Hand hygiene is a first-rate public health tool for parents, children, caregivers and health workers, as it avoids or minimizes the risk of contagion of all types of diseases. This was recalled last week by various health institutions, on the occasion of World Hand Hygiene Day, held on May 5. Soapy water, alcohol-based hand sanitizers and gloves are the main and proven weapons in the service of the spread of infectious diseases.
José Luis Alfonso Sánchez, vice president of the Spanish Society of Preventive Medicine, Public Health and Hygiene (Sempsph), consulted by Pharmaceutical Courier, insists that there are a lot of infectious pathologies that can be spread from one person to another by contaminated hands, and in which washing and wearing gloves is essential. These include “gastrointestinal infections, such as salmonellosis or shigellosis, and respiratory infections, such as those caused by influenza or mycobacterium.” As an example, the Spanish Association of Pediatrics (AEP) confirms that frequent hand washing by parents, professionals and caregivers, as well as those under three years of age, reduces the prevalence of respiratory infections between 20 and 30 percent, according to a study published in Pediatrics.
Alfonso Sánchez insists on the importance of this practice, especially since multiresistant pathogens can cause serious complications in people with some forms of gastrointestinal and respiratory infections, especially in young children, the elderly and those with a weakened immune system.
What is the best method
The question that arises is: what are the best products for hand washing? The vice president of the Sempsph explains that we must distinguish when the hands are visibly dirty (for example, by blood or body fluids) from when they are not apparently. In the first case, it is recommended to use soap and water. “It is also indicated when there are infections due to Clostridium difficile or Candida auris,” he adds. Gerardo Rodríguez Martínez, coordinator of the Health Promotion Committee of the AEP, recalls that it is an “accessible, classic and valid method for any medium and person, and that it has shown efficacy”.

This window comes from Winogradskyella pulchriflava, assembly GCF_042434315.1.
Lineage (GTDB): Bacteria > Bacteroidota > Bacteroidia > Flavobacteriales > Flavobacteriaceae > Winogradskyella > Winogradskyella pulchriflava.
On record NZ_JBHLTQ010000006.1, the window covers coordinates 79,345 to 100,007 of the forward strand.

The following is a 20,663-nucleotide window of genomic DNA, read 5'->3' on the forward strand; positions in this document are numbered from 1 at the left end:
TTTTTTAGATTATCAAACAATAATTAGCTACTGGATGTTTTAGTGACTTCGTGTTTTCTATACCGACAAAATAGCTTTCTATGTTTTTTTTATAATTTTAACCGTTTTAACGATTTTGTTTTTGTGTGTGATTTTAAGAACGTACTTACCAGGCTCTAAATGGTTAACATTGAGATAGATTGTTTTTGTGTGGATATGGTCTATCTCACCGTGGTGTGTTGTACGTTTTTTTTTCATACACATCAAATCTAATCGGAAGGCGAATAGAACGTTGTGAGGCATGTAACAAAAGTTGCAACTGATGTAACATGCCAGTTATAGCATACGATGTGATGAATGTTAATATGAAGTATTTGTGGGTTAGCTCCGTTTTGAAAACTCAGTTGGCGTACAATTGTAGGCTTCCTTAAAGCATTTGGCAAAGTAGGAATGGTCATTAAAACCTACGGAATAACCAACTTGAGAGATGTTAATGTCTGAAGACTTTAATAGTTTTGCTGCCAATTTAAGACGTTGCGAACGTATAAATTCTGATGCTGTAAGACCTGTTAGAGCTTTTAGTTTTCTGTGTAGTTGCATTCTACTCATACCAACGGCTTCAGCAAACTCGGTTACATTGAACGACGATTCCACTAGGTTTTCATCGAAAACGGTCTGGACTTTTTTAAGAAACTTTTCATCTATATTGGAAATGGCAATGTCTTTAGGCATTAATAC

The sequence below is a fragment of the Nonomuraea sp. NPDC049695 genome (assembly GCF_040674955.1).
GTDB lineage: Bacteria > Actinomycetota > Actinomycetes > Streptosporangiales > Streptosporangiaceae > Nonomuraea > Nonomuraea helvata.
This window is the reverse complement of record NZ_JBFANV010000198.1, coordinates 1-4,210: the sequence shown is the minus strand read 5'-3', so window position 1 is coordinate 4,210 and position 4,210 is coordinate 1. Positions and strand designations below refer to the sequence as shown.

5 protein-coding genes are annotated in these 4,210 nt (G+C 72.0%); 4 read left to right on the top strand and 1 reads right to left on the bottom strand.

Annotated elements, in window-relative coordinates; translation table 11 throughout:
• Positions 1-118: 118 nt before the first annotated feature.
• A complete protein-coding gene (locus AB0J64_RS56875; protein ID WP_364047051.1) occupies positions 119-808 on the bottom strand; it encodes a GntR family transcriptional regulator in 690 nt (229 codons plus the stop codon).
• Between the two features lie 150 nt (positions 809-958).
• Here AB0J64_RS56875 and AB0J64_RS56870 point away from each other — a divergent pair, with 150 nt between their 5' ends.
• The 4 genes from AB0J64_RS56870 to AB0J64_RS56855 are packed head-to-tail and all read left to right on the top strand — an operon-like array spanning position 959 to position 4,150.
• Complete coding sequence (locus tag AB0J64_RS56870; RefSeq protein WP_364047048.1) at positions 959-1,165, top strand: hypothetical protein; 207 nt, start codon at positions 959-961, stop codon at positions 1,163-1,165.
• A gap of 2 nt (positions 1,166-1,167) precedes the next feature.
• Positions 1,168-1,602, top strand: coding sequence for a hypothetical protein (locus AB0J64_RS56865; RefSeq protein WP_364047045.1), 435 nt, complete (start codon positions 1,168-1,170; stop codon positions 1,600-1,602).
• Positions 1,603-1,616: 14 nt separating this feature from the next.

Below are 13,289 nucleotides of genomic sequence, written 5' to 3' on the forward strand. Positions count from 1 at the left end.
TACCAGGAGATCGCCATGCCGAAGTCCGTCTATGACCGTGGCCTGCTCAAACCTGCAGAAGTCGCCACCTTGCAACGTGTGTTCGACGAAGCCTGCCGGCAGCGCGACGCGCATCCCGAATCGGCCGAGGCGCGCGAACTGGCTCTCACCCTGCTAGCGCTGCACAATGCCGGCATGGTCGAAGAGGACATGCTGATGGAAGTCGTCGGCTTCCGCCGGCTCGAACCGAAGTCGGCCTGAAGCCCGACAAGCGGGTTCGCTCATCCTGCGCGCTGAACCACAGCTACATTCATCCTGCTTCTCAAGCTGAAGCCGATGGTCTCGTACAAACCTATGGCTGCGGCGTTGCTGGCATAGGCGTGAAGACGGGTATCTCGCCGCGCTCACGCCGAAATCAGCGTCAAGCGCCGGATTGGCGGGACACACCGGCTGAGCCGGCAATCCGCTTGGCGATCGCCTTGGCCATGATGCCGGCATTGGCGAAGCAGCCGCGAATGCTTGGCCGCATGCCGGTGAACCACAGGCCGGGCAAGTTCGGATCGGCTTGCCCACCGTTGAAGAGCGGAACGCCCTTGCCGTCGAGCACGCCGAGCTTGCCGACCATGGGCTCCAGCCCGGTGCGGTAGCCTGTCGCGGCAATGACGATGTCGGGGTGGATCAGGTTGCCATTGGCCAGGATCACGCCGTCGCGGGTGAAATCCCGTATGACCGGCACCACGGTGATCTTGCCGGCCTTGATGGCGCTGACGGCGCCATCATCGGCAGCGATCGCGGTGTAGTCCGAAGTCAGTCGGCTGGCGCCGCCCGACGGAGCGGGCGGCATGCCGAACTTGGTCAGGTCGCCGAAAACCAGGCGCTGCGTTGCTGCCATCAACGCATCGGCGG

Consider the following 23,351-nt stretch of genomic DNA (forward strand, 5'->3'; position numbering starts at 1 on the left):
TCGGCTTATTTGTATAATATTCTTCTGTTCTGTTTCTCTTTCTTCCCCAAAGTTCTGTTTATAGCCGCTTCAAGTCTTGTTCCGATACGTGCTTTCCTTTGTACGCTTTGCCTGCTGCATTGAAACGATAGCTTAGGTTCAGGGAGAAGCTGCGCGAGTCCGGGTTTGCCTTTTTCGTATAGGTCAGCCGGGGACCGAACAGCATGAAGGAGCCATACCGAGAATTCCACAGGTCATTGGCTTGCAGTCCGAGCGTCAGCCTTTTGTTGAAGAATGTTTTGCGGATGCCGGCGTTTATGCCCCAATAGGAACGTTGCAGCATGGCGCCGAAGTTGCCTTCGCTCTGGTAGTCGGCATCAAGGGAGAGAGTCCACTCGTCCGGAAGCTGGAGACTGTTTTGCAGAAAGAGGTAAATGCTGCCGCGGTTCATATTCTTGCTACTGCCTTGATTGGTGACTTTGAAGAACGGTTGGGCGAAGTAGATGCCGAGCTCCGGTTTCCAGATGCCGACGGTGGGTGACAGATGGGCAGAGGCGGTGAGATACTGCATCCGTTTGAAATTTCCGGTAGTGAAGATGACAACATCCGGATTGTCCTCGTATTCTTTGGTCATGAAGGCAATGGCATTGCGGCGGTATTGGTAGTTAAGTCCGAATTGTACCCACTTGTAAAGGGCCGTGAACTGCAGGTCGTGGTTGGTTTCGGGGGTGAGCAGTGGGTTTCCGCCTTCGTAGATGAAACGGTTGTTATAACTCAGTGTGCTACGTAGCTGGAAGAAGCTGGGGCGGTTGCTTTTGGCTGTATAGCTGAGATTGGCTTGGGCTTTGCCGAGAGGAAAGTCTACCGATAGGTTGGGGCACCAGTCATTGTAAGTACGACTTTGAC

On the other hand, when the hands are not dirty, an alcohol-based disinfectant can be used. “In this situation it is recommended because it acts on gram positive and negative germs, mycobacteria, fungi and viruses and its action is very fast (1 minute).” According to its indications, the optimum alcohol concentration should be between 60 and 95 percent and not have persistent activity, ”adds Alfonso Sánchez.
Cristina Vico, of the Spanish Academy of Dermatology and Venereology (AEDV), recalls that the boom of hydroalcoholic gels arises with the increase of devices with these solutions that hospitals and health centers offer to patients and companions. But he clarifies: “Multiple studies show that hand sanitizers have their main role precisely in these environments, in hospitals, where the hands come into contact with microorganisms without presenting excessive dirt. In community settings, where the hands may be dirtier or have more fat, these disinfectants do not work well. ”
It also warns that, from the dermatological point of view, “subjecting the skin of the hands to a constant washing can cause contact dermatitis due to the irritant effect of both hydroalcoholic solutions and frequent contact with water and soap.” According to the expert, in most cases, with increasing the usual hydration, it is enough. ”
Another option is that the product of choice contains moisturizers, which do not inhibit the action of alcohol or oils to increase skin hydration and replace skin lipids, which are altered or depleted, says the spokesman for the Sempsph.
It is recommended that alcohol solutions also contain moisturizers and / or oils so that the skin is hydrated
And the gloves?
Regarding gloves (which can be made of latex, vinyl or nitrile), Rodríguez Martínez defends that they are reserved for techniques that need asepsis in hospital settings and health centers, especially for the management of utensils and invasive techniques (sutures, punctures , soundings, etc.) ”.
From the same opinion is Vico, who states that its use “is not systematically necessary for the prevention of common infectious diseases.”
In the blacksmith’s house, wooden spoon
The World Health Organization says that 61 percent of healthcare workers do not wash their hands when necessary and 31 percent of patients get an infection in the surgical area. From the Vithas Nisa group it is remembered that during the usual tasks.